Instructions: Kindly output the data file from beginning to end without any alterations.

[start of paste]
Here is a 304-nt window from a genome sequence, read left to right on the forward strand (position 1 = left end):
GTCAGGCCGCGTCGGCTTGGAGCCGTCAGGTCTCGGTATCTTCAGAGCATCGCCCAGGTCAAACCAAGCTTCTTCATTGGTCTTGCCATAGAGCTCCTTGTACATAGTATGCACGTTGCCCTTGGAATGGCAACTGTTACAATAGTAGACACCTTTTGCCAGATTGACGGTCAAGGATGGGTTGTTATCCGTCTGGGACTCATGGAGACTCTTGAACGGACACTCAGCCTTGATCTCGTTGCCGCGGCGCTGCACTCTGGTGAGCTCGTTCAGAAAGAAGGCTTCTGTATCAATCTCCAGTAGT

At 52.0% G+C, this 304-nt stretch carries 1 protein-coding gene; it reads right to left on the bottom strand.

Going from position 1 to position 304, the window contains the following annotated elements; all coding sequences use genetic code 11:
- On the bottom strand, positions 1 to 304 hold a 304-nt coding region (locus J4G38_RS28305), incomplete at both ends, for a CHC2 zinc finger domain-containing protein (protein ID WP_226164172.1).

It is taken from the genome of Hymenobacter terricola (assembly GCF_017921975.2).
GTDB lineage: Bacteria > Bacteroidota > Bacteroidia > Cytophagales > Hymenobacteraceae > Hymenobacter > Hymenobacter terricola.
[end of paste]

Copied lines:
Here is a 304-nt window from a genome sequence, read left to right on the forward strand (position 1 = left end):
GTCAGGCCGCGTCGGCTTGGAGCCGTCAGGTCTCGGTATCTTCAGAGCATCGCCCAGGTCAAACCAAGCTTCTTCATTGGTCTTGCCATAGAGCTCCTTGTACATAGTATGCACGTTGCCCTTGGAATGGCAACTGTTACAATAGTAGACACCTTTTGCCAGATTGACGGTCAAGGATGGGTTGTTATCCGTCTGGGACTCATGGAGACTCTTGAACGGACACTCAGCCTTGATCTCGTTGCCGCGGCGCTGCACTCTGGTGAGCTCGTTCAGAAAGAAGGCTTCTGTATCAATCTCCAGTAGT

At 52.0% G+C, this 304-nt stretch carries 1 protein-coding gene; it reads right to left on the bottom strand.

Going from position 1 to position 304, the window contains the following annotated elements; all coding sequences use genetic code 11:
- On the bottom strand, positions 1 to 304 hold a 304-nt coding region (locus J4G38_RS28305), incomplete at both ends, for a CHC2 zinc finger domain-containing protein (protein ID WP_226164172.1).

It is taken from the genome of Hymenobacter terricola (assembly GCF_017921975.2).
GTDB lineage: Bacteria > Bacteroidota > Bacteroidia > Cytophagales > Hymenobacteraceae > Hymenobacter > Hymenobacter terricola.